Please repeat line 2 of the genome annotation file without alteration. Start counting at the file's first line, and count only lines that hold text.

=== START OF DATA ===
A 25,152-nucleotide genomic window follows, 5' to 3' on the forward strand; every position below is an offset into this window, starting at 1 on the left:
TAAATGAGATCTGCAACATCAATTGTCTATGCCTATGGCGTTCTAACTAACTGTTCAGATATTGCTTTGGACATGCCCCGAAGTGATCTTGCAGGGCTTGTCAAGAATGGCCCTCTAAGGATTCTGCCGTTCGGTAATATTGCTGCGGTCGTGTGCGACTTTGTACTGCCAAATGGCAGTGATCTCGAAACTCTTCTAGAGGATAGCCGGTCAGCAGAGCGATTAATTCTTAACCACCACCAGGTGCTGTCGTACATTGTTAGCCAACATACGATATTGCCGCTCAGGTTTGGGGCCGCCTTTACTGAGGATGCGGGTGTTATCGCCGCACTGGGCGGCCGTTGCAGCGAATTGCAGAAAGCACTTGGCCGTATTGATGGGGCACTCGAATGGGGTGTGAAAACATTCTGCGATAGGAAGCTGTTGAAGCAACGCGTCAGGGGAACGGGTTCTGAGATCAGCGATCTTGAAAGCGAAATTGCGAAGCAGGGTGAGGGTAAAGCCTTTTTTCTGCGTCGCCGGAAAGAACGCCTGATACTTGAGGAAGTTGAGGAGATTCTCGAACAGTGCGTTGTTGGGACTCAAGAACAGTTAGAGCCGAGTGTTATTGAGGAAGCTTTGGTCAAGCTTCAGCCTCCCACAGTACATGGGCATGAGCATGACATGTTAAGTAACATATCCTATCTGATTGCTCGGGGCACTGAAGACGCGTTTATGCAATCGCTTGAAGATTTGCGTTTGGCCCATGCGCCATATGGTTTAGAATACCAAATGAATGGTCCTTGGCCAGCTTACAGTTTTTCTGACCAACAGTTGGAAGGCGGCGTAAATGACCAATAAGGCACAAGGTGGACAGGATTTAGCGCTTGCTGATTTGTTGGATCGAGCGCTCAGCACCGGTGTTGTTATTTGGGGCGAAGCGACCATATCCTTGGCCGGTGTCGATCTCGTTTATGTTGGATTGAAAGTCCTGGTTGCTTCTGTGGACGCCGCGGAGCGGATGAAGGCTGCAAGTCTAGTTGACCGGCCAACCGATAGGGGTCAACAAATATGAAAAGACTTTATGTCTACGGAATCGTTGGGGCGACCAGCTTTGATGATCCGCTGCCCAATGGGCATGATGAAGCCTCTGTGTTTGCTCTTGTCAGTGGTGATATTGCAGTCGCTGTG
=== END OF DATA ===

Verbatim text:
TAAATGAGATCTGCAACATCAATTGTCTATGCCTATGGCGTTCTAACTAACTGTTCAGATATTGCTTTGGACATGCCCCGAAGTGATCTTGCAGGGCTTGTCAAGAATGGCCCTCTAAGGATTCTGCCGTTCGGTAATATTGCTGCGGTCGTGTGCGACTTTGTACTGCCAAATGGCAGTGATCTCGAAACTCTTCTAGAGGATAGCCGGTCAGCAGAGCGATTAATTCTTAACCACCACCAGGTGCTGTCGTACATTGTTAGCCAACATACGATATTGCCGCTCAGGTTTGGGGCCGCCTTTACTGAGGATGCGGGTGTTATCGCCGCACTGGGCGGCCGTTGCAGCGAATTGCAGAAAGCACTTGGCCGTATTGATGGGGCACTCGAATGGGGTGTGAAAACATTCTGCGATAGGAAGCTGTTGAAGCAACGCGTCAGGGGAACGGGTTCTGAGATCAGCGATCTTGAAAGCGAAATTGCGAAGCAGGGTGAGGGTAAAGCCTTTTTTCTGCGTCGCCGGAAAGAACGCCTGATACTTGAGGAAGTTGAGGAGATTCTCGAACAGTGCGTTGTTGGGACTCAAGAACAGTTAGAGCCGAGTGTTATTGAGGAAGCTTTGGTCAAGCTTCAGCCTCCCACAGTACATGGGCATGAGCATGACATGTTAAGTAACATATCCTATCTGATTGCTCGGGGCACTGAAGACGCGTTTATGCAATCGCTTGAAGATTTGCGTTTGGCCCATGCGCCATATGGTTTAGAATACCAAATGAATGGTCCTTGGCCAGCTTACAGTTTTTCTGACCAACAGTTGGAAGGCGGCGTAAATGACCAATAAGGCACAAGGTGGACAGGATTTAGCGCTTGCTGATTTGTTGGATCGAGCGCTCAGCACCGGTGTTGTTATTTGGGGCGAAGCGACCATATCCTTGGCCGGTGTCGATCTCGTTTATGTTGGATTGAAAGTCCTGGTTGCTTCTGTGGACGCCGCGGAGCGGATGAAGGCTGCAAGTCTAGTTGACCGGCCAACCGATAGGGGTCAACAAATATGAAAAGACTTTATGTCTACGGAATCGTTGGGGCGACCAGCTTTGATGATCCGCTGCCCAATGGGCATGATGAAGCCTCTGTGTTTGCTCTTGTCAGTGGTGATATTGCAGTCGCTGTG